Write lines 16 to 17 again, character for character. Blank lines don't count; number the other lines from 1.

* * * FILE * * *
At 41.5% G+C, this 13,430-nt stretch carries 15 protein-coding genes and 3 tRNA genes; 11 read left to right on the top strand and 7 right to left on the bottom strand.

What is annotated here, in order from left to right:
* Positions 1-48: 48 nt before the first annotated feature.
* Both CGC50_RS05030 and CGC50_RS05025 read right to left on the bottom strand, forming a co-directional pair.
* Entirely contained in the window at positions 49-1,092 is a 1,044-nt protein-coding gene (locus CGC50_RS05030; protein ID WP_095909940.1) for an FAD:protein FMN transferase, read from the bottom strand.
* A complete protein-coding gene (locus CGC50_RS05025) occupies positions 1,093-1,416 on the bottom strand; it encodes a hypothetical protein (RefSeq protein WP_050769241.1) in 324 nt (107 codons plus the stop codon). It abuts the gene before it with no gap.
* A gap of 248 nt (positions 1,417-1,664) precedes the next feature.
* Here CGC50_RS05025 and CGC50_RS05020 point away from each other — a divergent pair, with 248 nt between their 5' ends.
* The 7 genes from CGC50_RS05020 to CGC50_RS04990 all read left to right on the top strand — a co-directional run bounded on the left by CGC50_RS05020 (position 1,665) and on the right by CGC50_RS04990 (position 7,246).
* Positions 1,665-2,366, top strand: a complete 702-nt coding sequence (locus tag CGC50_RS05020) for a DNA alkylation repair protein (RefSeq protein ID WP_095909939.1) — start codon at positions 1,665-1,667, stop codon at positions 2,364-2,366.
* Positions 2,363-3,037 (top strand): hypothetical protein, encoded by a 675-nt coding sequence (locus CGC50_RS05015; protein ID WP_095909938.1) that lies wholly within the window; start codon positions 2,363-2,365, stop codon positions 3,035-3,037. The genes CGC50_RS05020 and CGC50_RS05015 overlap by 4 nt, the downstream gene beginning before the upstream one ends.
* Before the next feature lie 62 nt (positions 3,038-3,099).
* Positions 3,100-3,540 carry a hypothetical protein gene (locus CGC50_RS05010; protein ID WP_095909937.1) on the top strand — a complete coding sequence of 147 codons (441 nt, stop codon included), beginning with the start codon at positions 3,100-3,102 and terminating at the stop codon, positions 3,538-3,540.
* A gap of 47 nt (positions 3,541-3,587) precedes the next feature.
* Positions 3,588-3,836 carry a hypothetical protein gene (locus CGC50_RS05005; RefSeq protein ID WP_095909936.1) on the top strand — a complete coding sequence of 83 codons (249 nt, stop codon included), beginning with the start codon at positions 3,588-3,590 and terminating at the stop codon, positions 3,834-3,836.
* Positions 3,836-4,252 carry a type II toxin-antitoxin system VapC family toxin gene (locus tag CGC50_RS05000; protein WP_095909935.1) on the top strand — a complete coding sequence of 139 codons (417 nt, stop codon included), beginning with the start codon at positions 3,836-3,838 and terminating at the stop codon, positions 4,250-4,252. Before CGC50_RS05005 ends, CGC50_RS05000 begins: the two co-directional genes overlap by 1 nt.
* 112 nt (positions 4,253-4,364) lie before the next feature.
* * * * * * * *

* Positions 3,836-4,252 carry a type II toxin-antitoxin system VapC family toxin gene (locus tag CGC50_RS05000; protein WP_095909935.1) on the top strand — a complete coding sequence of 139 codons (417 nt, stop codon included), beginning with the start codon at positions 3,836-3,838 and terminating at the stop codon, positions 4,250-4,252. Before CGC50_RS05005 ends, CGC50_RS05000 begins: the two co-directional genes overlap by 1 nt.
* 112 nt (positions 4,253-4,364) lie before the next feature.